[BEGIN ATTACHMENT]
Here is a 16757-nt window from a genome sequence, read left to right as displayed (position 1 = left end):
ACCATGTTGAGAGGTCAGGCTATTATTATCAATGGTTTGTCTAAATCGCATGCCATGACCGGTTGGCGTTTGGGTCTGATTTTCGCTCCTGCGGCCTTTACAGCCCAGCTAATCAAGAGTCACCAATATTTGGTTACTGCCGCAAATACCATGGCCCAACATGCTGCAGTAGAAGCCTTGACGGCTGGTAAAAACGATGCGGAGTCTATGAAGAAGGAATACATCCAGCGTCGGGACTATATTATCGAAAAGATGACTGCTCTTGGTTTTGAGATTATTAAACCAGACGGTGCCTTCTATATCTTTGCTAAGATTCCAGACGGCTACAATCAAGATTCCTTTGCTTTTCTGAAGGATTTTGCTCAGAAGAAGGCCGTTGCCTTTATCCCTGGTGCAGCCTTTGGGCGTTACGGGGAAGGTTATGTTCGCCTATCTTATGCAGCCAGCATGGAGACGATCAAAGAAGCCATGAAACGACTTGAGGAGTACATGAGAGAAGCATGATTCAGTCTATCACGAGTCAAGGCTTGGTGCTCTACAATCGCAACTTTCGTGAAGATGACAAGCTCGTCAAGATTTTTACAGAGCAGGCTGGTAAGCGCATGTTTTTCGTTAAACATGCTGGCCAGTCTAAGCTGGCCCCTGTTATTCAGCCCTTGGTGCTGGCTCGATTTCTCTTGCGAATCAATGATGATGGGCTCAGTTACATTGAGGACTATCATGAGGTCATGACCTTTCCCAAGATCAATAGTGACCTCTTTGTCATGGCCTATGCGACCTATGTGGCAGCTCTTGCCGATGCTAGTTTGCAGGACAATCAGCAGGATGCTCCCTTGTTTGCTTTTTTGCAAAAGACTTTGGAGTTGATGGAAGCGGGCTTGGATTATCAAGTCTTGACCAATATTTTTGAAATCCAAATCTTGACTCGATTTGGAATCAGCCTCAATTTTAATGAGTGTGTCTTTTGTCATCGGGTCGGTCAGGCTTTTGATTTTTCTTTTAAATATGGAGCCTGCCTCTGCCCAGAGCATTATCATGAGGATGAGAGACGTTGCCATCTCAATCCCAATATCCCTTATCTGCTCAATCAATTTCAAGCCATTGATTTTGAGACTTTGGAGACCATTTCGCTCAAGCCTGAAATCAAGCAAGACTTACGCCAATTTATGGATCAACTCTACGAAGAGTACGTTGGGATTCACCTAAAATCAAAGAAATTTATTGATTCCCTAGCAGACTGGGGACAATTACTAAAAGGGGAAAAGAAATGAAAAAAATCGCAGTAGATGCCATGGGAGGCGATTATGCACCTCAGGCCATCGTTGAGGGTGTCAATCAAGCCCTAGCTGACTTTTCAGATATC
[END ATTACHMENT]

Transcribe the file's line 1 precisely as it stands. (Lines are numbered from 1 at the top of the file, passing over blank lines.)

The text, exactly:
Here is a 16757-nt window from a genome sequence, read left to right as displayed (position 1 = left end):